Rare are the men of history that are able to rise above their own time and generation and see their own battle in the context of the grand scheme of eternity. The Lion of the North was such a man. Although he himself was a king, his ultimate allegiance was to the King of kings and Lord of lords, and he dedicated himself to advancing the everlasting Kingdom of Jesus Christ.
Have you ever been discouraged by the fleeting stability of earthly governments and kingdoms? Kings come and go. Empires rise and fall. Nations rise from obscurity to power, enjoy prosperity for a time, but then sink into the mists of history. Of the vaunted glory of ancient civilizations, such as the Aztec and Inca in the Americas or the Egyptian and Sumerian in the Fertile Crescent, only a few scattered remnants remain of their existence.
Adam is the father of us all. No matter our language and nationality, we are all descendants of Adam and Eve. We inherit from Adam the curse of sin, the sting of death, and the certainty of the grave. But from Adam we also inherit the image of God, the hope of eternal life, and the promise of redemption.
George Washington Carver is most famous for discovering many remarkable uses of the sweet potato and the peanut. But Carver’s influence was far beyond these two commodities. His greatest legacy was his life of loving service to his fellow man.
The final days and hours of a year are a good time to honestly evaluate our own hearts and lives. Have you loved your brother as you ought? Is there a brother in Christ against whom you are holding a grudge? Have you offended anyone and failed to ask forgiveness and seek restoration? If so, take the step of humility and restore. Do this before a new year dawns!
We are all prone to think of our “neighbor” in the comfortable circle of those whom we already love. It is easy to define neighbor to include our close friends at church, the next-door neighbor who watches over our house when we are away, the coworker who shares our viewpoints, and the people with whom we enjoy socializing. But what about the family on the other side of the street with the barking dog? What about the coworker who is continually gossiping about other coworkers? What about the one person who always seems to ask the wrong question at the wrong time? What about people from a different cultural background than ours? Are these our “neighbors” too?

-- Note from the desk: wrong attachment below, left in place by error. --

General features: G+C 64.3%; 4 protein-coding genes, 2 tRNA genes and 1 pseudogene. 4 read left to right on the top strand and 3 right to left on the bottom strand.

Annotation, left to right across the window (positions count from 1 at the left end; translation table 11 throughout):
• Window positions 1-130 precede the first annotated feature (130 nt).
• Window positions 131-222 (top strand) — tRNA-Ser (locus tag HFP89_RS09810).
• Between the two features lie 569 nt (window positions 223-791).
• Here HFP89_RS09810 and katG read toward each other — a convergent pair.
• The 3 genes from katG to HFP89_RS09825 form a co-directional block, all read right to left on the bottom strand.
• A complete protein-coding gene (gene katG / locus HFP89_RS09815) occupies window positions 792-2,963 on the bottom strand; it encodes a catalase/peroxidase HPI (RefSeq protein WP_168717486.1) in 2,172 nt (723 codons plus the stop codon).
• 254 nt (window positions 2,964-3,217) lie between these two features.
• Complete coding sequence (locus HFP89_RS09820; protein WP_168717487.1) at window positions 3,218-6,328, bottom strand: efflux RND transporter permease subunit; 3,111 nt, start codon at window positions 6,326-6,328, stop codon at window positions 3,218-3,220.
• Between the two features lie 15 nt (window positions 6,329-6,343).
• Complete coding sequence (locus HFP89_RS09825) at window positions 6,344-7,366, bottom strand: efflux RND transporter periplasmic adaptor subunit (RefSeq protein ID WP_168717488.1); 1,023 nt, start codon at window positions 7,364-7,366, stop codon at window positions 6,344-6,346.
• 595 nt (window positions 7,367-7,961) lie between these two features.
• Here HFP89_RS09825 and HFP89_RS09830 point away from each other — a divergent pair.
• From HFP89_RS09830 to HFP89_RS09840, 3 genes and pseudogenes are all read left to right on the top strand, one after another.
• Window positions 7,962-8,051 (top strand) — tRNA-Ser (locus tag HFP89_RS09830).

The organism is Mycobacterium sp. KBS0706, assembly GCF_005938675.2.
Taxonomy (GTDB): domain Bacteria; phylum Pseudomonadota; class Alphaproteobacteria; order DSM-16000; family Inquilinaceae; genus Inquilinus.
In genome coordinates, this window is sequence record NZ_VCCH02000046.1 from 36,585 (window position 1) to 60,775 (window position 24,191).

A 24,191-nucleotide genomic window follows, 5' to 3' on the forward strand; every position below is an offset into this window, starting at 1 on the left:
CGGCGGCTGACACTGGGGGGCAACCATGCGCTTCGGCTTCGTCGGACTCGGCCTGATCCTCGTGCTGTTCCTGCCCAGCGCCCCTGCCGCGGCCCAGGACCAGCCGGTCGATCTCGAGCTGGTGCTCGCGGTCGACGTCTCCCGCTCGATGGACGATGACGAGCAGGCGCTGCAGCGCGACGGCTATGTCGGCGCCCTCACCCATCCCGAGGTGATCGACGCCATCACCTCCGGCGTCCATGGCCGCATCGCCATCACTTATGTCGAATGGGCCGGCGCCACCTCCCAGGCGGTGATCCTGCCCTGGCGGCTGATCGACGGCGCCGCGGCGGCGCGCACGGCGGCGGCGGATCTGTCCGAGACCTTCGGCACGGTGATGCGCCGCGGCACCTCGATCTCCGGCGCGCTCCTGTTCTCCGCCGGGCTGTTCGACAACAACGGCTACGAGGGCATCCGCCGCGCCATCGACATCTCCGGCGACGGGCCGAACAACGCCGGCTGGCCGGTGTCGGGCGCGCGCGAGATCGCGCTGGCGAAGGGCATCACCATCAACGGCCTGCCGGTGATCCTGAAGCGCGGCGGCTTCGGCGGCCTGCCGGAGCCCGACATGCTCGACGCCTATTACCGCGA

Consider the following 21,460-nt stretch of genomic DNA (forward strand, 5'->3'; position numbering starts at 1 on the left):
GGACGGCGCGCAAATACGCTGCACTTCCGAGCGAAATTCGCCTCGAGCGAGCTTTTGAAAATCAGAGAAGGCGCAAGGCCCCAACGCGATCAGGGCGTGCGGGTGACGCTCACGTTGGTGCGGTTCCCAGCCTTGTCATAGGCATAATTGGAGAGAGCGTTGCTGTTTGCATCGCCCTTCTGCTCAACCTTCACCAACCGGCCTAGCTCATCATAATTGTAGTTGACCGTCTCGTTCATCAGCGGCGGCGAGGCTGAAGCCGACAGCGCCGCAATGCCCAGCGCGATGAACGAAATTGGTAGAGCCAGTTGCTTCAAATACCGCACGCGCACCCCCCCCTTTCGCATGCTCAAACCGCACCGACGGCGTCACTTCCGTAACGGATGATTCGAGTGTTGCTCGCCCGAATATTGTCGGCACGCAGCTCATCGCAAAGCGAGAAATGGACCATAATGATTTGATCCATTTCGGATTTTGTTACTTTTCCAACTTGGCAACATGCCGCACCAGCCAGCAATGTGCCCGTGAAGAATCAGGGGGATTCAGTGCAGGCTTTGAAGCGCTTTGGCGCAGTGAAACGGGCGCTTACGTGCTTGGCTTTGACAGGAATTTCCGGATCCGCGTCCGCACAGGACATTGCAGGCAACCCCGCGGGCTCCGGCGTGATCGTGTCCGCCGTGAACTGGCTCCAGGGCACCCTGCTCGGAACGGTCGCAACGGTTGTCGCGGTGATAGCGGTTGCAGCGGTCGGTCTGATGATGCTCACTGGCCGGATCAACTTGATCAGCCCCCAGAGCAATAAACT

The Brewsters took a bold step when they left the established church to unite with a small, persecuted body of believers known as Separatists. William Brewster knew that he was risking his status, his livelihood, and perhaps his own life by uniting with these despised Christians, but he saw the justice of their cause and he loved the truth more than his own life.
Stephen, the first Christian martyr, was a man of God who consistently and faithfully loved his neighbor. His name is of Greek origin and means “crowned one.” When Stephen first became a believer in the Lord Jesus Christ is uncertain. He was probably a Hellenistic (Greek) Jew from Jerusalem who came to trust and follow the Lord Jesus during His public ministry.
We live in a day of rampant selfishness. Politicians are suspected of advancing their own interests for political power. Union labor strikes demonstrate distrust between employers and employees. Wars, crime, and acts of terrorism are daily reminders that we are living in a world where men and women do not love their neighbors. In contrast to the selfish culture in which we live, as God’s children we are commanded to love our neighbor as we love ourselves.
The hills of Scotland have afforded a lovely playground for many generations of young Scottish lads and lasses. In the midst of the heather growing on the wind-swept hills, the lowing of the Highland cattle, the bluebells dotting the land, and the craggy ruins of ancient castles inciting curiosity, all provide an enticement to exploration that is irresistible for a little boy.
Could it be that faithful believers who are serving the Lord, doing good works, boldly proclaiming the truth, and standing firmly against error and compromise are actually neglecting their chief priority? Is it possible that in loving our churches, our families, and our communities, we may be neglecting to cultivate a love for the Lord Himself?